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Main Page The great Gospel of John Volume 2 GGJ02-243 Chapter

Chapter 243 - The young Pharisee’s apology

243,1. Julius however says to the otherwise forthright young Pharisee: 'Verily, at the start I took you to be too wise and sensible to also regard this visibly purest angel for a possible Satan! Ah, this goes beyond everything! Can you not as a moderately reasonable man deduce from our conversations and actions that we are not of the devil? Is according to your doctrine the devil not someone whose intention it is doing useless evil? And we constantly abhor and punish evil? Has Satan ever proved mild and merciful towards anyone? We however are just, merciful and gentle towards all. How can we tolerate a Satan in our midst? Oh, you still blind fools! Have you never seen someone possessed by a demon? I have seen several but not one that was well-treated by his inhabitant! If however your crude foolishness regards us of the devil, for what do you take the Templers and yourselves, which as is well-known to the better world, is completely of lies and deception, and the most capricious malice, with you being its servants? You yourselves admit that the Temple could well serve as a school for Satan! And us, who do good upon good towards everyone out of our faithful and good hearts, you want to also regard as of the devil, because a spirit from the heavens has given you a small sample of his immense might and power? I would therefore like to hear from you about the manifestation of what is not of the devil!'

243,2. Says the Pharisee, somewhat more composed: 'Now, now, most exalted Julius, you must not count this thing too much of a sin against us! For behold, a man is sustained by what he eats! Is the food good, then the sustenance also is so, but if bad, then the nutrition is also bad. A dilapidated person who in the end eats with the pigs, shall not excrete differently from pigs! And so it is with us spiritually. Our soul-stomach has been fed with swine-fodder for years, and the bad remnants in the soul-stomach are not so easily and quickly shed as some might think!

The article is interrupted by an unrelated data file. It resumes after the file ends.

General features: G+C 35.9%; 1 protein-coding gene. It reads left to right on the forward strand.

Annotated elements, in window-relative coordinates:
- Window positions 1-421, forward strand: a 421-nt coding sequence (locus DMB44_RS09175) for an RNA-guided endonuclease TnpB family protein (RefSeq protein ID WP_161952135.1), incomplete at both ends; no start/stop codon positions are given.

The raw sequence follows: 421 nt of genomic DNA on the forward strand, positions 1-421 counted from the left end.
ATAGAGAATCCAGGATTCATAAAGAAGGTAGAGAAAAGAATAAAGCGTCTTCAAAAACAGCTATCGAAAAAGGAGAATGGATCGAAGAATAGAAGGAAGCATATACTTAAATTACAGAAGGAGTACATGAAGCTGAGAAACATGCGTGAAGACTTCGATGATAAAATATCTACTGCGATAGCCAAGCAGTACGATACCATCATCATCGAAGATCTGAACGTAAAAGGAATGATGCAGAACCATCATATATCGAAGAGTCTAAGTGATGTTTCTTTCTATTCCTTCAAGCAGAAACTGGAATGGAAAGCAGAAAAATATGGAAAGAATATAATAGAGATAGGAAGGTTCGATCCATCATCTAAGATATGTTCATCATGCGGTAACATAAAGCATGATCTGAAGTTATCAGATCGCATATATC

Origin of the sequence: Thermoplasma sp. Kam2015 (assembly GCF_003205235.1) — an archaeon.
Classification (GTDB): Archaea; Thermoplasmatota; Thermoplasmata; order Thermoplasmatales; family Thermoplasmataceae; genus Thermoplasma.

243,3. For our better views and insights, still mixed with a lot of excrement we have of course to exclusively thank our repeated contact with the Romans and Greeks. But on returning to Jerusalem, and particularly to the Temple, it is only fourteen days to stupify us again with all sorts of mystically wise-sounding phrases. Is it surprising if, with such extraordinary circumstances, phrases of our own emerge in our soul, like dark clouds in the sky over our already feeble sun of cognition or youth, momentarily darkening them to such extent that extraordinary appearances impress us like a wanderer at darkest midnight, who through sudden lightning indeed sees the many obstacles along his path, which however is then followed by still thicker night!!

243,4. Wherefore, be patient with us, and we shall make it after a while! But as said, it cannot happen spontaneously, and I and all of us are now very happy to start understanding why it actually is so, and cannot be otherwise, because no human form shall be sculpted with just a few blows of the chisel from a hard and rough block of wood.

243,5. We have of a truth read a fair amount about the angels of the heavens. The three strangers visiting Abraham were angels; there were angels with Lot; Jakob‘s ladder full of angels is familiar; Bilam‘s beast of burden prophesied to the prophet mishandling it, of an angel‘s presence; young Tobias‘ companion and guide was an angel; the Israelites saw the angel of death in Egypt going from house to house; angels were seen with the three youths in the fiery furnace; and there is yet much more in the Scriptures about angels of God, physically and visibly communicating with man of this earth. Why should it not be possible here?

243,6. But here the proven presence of an angel is so extraordinary, that one cannot of course or readily grasp it in its complete truth, the way one believes it about antiquity, witch is easy to believe because one always imagines times past as better than the present; which latter, out of a kind of piety, one considers too unworthy for such holy manifestations, without remembering that the Sodom and Gomorrah time may not have been so God-pleasing, or He would not have rained fire from heaven upon such places.

243,7. In short, you have to admit that this is quite an extraordinary thing, which to our knowledge the earth has not experienced yet! It will therefore be comprehensible that such peculiar tests of the angel‘s heavenly nature caused us to lose our composure a little, considering all our former life conditions. Hence, exalted Julius, do not count our momentarily foolish demeanour as of sinfully malevolent intent.'

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